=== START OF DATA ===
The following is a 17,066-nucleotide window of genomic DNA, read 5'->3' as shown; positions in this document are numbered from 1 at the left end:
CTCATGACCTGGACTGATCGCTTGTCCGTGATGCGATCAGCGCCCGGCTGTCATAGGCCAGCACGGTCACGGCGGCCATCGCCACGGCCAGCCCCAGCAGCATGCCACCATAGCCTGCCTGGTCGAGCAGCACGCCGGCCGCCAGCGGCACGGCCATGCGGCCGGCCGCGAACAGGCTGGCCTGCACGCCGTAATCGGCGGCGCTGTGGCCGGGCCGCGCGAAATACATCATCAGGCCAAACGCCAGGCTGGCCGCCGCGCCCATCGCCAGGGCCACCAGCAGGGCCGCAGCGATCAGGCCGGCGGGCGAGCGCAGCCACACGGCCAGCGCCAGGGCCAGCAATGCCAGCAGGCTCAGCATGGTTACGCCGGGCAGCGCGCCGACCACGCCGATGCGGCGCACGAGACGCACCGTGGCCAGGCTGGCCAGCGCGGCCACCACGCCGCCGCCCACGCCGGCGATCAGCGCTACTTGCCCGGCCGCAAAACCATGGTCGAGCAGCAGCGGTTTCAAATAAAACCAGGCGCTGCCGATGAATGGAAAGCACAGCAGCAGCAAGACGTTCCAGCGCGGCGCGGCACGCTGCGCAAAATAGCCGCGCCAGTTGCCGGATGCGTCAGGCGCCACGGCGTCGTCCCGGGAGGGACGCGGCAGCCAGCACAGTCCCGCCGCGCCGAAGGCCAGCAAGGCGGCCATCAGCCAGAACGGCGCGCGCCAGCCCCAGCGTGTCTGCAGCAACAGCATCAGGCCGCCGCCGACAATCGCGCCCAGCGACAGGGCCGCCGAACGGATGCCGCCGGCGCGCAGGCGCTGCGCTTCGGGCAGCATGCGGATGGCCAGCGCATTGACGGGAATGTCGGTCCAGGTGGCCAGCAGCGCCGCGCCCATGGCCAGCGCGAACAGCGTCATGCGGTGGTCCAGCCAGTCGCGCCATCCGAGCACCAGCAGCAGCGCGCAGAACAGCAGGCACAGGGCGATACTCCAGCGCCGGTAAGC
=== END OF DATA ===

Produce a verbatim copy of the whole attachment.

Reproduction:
The following is a 17,066-nucleotide window of genomic DNA, read 5'->3' as shown; positions in this document are numbered from 1 at the left end:
CTCATGACCTGGACTGATCGCTTGTCCGTGATGCGATCAGCGCCCGGCTGTCATAGGCCAGCACGGTCACGGCGGCCATCGCCACGGCCAGCCCCAGCAGCATGCCACCATAGCCTGCCTGGTCGAGCAGCACGCCGGCCGCCAGCGGCACGGCCATGCGGCCGGCCGCGAACAGGCTGGCCTGCACGCCGTAATCGGCGGCGCTGTGGCCGGGCCGCGCGAAATACATCATCAGGCCAAACGCCAGGCTGGCCGCCGCGCCCATCGCCAGGGCCACCAGCAGGGCCGCAGCGATCAGGCCGGCGGGCGAGCGCAGCCACACGGCCAGCGCCAGGGCCAGCAATGCCAGCAGGCTCAGCATGGTTACGCCGGGCAGCGCGCCGACCACGCCGATGCGGCGCACGAGACGCACCGTGGCCAGGCTGGCCAGCGCGGCCACCACGCCGCCGCCCACGCCGGCGATCAGCGCTACTTGCCCGGCCGCAAAACCATGGTCGAGCAGCAGCGGTTTCAAATAAAACCAGGCGCTGCCGATGAATGGAAAGCACAGCAGCAGCAAGACGTTCCAGCGCGGCGCGGCACGCTGCGCAAAATAGCCGCGCCAGTTGCCGGATGCGTCAGGCGCCACGGCGTCGTCCCGGGAGGGACGCGGCAGCCAGCACAGTCCCGCCGCGCCGAAGGCCAGCAAGGCGGCCATCAGCCAGAACGGCGCGCGCCAGCCCCAGCGTGTCTGCAGCAACAGCATCAGGCCGCCGCCGACAATCGCGCCCAGCGACAGGGCCGCCGAACGGATGCCGCCGGCGCGCAGGCGCTGCGCTTCGGGCAGCATGCGGATGGCCAGCGCATTGACGGGAATGTCGGTCCAGGTGGCCAGCAGCGCCGCGCCCATGGCCAGCGCGAACAGCGTCATGCGGTGGTCCAGCCAGTCGCGCCATCCGAGCACCAGCAGCAGCGCGCAGAACAGCAGGCACAGGGCGATACTCCAGCGCCGGTAAGC